No place to hide

Power won’t leave India alone, even if Indians claim to be disinterested in power

Every year this month, the world converges in the city of New York. Ostensibly it’s to start a new year in the United Nations General Assembly calendar, but in essence it’s a demonstration of the power position of various nations. The more powerful a nation is, the bigger the splash it makes, the greater the coverage it gets in global media (unless of course it’s a perennial provocateur like North Korea or Iran). This year was different with world leaders sending in their pre-recorded speeches, a perfect metaphor for an international order that is becoming more insular with nations, big and small, looking more and more inwards and the grand vision of post-1945 internationalism withering under the weight of its own contradictions.

While UN secretary-general Antonio Guterres inaugurated this year’s general assembly by warning “we must do everything to avoid a new Cold War,” US President Donald Trump called upon the UN to hold China accountable for the Covid-19 pandemic, implying that Beijing and WHO had worked in tandem to cover up its dangers. And then there was Chinese President Xi Jinping, whose UN speech would have been comical had it not been for the havoc he’s wreaking at home and abroad.

While he may have a right as Chinese leader to hail his own response to the pandemic, Xi without any hint of irony underlined that Beijing wants to “continue to work as a builder of global peace, a contributor to global development and a defender of international order”. For a leader who has secured his own rule indefinitely, cracked down on all forms of opposition and is busy provoking territorial clashes from the South China Sea to the Himalayan borders, these claims seemed farcical.

As if not to be left behind, Russian President Vladimir Putin went a step further and completely disregarded any need for UN Security Council reforms. Though he seemingly agreed that the UNSC “should more fully take into account the interests of all countries”, he was categorical that it couldn’t work “without preserving the veto right of permanent members”. The message was very clear, those who have real power in the UNSC have no intention of giving it up.

The UN as the anchor of global multilateralism turned 75 this year, yet it’s readily evident that the central issue of global politics remains who wields how much power, when and how. International order remains as hierarchical as it was in 1945. Yet, even today, there are many in India who continue to ask why should India try to become a major power in the global order.

Power in international relations is important not as an end in itself, but because it allows a nation to shape or control the environment rather than being shaped by it. A nation may not be interested in power, but that doesn’t mean the question of power will leave that nation alone. It really doesn’t matter if Indians keep on proclaiming they don’t want major power status, the world will encroach upon us and we will be forced to respond.

That the world will encroach upon India is glaringly evident in the current crisis with China across the LAC. And this isn’t the first time this has happened to India. Even as China’s emergence as a major power across domains constrained Indian options over the last several decades, we continue to debate the merits or demerits of non-alignment and strategic autonomy. Like good argumentative Indians, debate became an end in itself without that debate resulting in a concrete strategic choice.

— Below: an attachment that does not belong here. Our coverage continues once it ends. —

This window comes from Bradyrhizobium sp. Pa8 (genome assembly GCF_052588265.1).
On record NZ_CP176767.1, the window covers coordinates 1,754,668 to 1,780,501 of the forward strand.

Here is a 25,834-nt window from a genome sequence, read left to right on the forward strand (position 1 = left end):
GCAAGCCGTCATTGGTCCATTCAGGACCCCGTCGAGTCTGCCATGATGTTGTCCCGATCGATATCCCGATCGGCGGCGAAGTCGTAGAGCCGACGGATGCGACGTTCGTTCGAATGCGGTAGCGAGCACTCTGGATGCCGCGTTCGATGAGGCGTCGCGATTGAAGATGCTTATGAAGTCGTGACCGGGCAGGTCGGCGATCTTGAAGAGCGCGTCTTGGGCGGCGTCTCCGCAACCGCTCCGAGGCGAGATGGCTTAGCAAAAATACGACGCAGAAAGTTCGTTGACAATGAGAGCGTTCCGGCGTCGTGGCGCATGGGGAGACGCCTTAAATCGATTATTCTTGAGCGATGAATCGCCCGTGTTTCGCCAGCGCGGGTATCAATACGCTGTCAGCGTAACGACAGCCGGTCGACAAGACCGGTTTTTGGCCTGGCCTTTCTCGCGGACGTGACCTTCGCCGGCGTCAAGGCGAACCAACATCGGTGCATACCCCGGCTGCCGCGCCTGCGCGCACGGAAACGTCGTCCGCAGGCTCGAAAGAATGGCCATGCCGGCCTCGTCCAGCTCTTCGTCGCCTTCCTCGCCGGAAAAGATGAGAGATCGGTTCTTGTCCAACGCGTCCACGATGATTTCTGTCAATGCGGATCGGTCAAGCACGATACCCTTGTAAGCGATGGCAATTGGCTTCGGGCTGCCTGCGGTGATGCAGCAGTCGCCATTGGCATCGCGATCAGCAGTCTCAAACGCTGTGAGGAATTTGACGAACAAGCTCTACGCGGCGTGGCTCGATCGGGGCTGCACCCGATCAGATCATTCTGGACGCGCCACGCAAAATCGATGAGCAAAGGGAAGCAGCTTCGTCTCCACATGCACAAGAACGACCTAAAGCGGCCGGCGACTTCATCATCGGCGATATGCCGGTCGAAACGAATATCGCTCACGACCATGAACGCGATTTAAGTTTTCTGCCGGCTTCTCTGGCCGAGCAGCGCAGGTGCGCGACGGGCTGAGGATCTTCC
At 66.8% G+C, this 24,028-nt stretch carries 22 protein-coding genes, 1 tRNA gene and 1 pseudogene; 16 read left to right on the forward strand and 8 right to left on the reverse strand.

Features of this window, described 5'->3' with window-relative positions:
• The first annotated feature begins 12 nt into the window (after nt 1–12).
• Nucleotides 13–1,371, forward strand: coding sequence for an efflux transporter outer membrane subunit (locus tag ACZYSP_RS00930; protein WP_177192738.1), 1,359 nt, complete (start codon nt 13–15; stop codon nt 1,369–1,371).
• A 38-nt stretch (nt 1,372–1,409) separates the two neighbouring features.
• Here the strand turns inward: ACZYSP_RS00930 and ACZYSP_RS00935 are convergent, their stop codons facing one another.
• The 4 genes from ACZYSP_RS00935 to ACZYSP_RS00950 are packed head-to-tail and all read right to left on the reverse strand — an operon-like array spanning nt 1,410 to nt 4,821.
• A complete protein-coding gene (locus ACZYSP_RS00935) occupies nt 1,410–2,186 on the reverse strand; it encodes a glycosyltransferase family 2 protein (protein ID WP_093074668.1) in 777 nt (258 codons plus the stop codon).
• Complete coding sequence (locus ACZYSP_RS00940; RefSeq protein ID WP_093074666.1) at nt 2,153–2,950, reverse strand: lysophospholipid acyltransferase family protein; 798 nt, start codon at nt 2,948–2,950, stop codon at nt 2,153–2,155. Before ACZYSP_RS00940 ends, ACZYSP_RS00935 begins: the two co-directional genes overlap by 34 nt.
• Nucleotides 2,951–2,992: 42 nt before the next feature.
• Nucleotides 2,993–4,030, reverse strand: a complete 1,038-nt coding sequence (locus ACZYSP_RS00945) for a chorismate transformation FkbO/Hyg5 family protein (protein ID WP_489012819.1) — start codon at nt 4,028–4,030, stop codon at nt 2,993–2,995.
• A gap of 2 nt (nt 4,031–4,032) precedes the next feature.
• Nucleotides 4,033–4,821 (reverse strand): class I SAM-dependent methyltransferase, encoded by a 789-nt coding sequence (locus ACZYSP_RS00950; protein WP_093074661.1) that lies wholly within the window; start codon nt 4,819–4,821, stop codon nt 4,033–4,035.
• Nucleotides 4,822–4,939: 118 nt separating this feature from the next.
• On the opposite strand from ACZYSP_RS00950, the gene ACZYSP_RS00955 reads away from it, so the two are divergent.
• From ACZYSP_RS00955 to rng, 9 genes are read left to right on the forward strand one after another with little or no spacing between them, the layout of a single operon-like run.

The intellectual sophistication of linguistic jugglery ensnared us into believing we’re doing a service to strategic discourse, while in reality it was simply another way of trying to avoid a choice. The idea that not making a choice is also a choice has been perfected to an art form, and is a central tenet of our strategic culture.

There is something to be said about not making hard choices and continuing with the status quo. But the problem is that others don’t allow us that luxury. Today China isn’t allowing the status quo to persist and it isn’t China’s fault. It’s inherent in the very nature of power: Power is expansionist. So when we were trying not to ruffle any feathers to keep China in good humour, this is what China was doing: It was enhancing its muscle along the border, it was propping up Pakistan, it was building pearls around India’s periphery.

And in our desperation not to shatter the status quo we even ended up advocating on behalf of the Chinese, as when we told the world that no one should worry, there are no Chinese pearls in the Indian Ocean, let alone a string. We buried the Quad in 2007 and tried to maintain a facade of equidistance from China and the US. But China only became more aggressive, and now the noise on the border is almost deafening.

Power disparities always make a lot of noise. Prime Minister Narendra Modi has been more forthright in tackling China, but he didn’t have the capabilities needed to respond effectively. Yet, while he may have articulated an Indian aspiration towards becoming a leading power, China seems to have responded by attempting to expose (in its view) the gap between New Delhi’s aspirations and capabilities.

Many in India may not like it, but India’s major power gambit is not merely a function of the nation’s leadership. It’s inherent in the very nature of the global order. The question of power will not leave India alone, so it’s better India remains proactive in shaping the calculus of that power.


This commentary originally appeared in The Times of India

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